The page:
Research by Dr. Cho Published in AACR's "Cancer Research"

By Camren Clouthier | April 19 2021

A Phylogenetic tree of fecal and vaginal microbiota during cancer developmentnew publication from the Department of Pathology, led by Dr. Kathleen Cho, highlights how altering the microbiome within a mouse model of oviductal high-grade serious carcinoma can inhibit tumorigenesis. The study was just published in the American Association for Cancer Research's flagship journal. The research initiative also features contributions from faculty including Drs. Eric Fearon, Gabriel Nuñez and Naohiro Inohara.

Past research has demonstrated that bacteria can influence the initiation and progression of cancers that arise in sites that harbor rich microbial communities, such as the colon. Little is known about the potential for the microbiome to influence tumorigenesis at sites considered sterile, including the upper female genital tract. However, the recent identification of distinct bacterial signatures associated with ovarian carcinomas suggests that microbiota in the gut, vagina, or elsewhere might contribute to ovarian cancer pathogenesis.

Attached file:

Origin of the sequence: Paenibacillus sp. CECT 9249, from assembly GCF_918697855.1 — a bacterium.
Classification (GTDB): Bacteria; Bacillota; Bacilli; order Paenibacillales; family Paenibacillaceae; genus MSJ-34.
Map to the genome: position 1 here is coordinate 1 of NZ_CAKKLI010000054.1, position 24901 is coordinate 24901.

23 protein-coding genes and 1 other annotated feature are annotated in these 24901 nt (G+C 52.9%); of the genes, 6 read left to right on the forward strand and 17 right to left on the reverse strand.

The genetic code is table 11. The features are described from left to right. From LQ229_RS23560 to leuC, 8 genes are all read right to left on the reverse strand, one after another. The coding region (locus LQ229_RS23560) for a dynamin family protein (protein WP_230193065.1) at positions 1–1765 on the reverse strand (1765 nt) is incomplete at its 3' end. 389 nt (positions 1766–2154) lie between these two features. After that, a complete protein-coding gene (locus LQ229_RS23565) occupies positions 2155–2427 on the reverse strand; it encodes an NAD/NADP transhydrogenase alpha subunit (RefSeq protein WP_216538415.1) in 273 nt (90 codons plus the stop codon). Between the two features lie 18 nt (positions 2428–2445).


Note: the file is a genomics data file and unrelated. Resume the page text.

Here, our team of experts tested whether altering the microbiome affects tumorigenesis in a mouse model of high-grade serous carcinoma (HGSC) based on conditional oviduct-specific inactivation of the Brca1, Trp53, Rb1, and Nf1 tumor suppressor genes. Cohorts of control (n=20) and antibiotic-treated (n=23) mice were treated with tamoxifen to induce tumor formation and then monitored for 12 months. The antibiotic cocktail was administered for the first 5 months of the monitoring period in the treatment group.

Results showed that antibiotic-treated mice had significantly fewer and less advanced tumors than that of the control mice group at the endpoint. Furthermore, antibiotics induced changes in the composition of the intestinal and vaginal microbiota, which were present within the fecal samples. Clustering analysis showed that particular groups of microbiota are, in fact, associated with the development of HGSC in this model.

These findings demonstrate the microbiome influences HGSC pathogenesis in an in vivo model that closely recapitulates the human disease. Because the microbiome can modulate the efficacy of cancer chemo- and immunotherapy, the genetically engineered mouse model system may prove useful for testing whether altering the microbiota can improve the heretofore poor response of HGSC to immunotherapies.

The full publication within the American Association for Cancer Research is available here.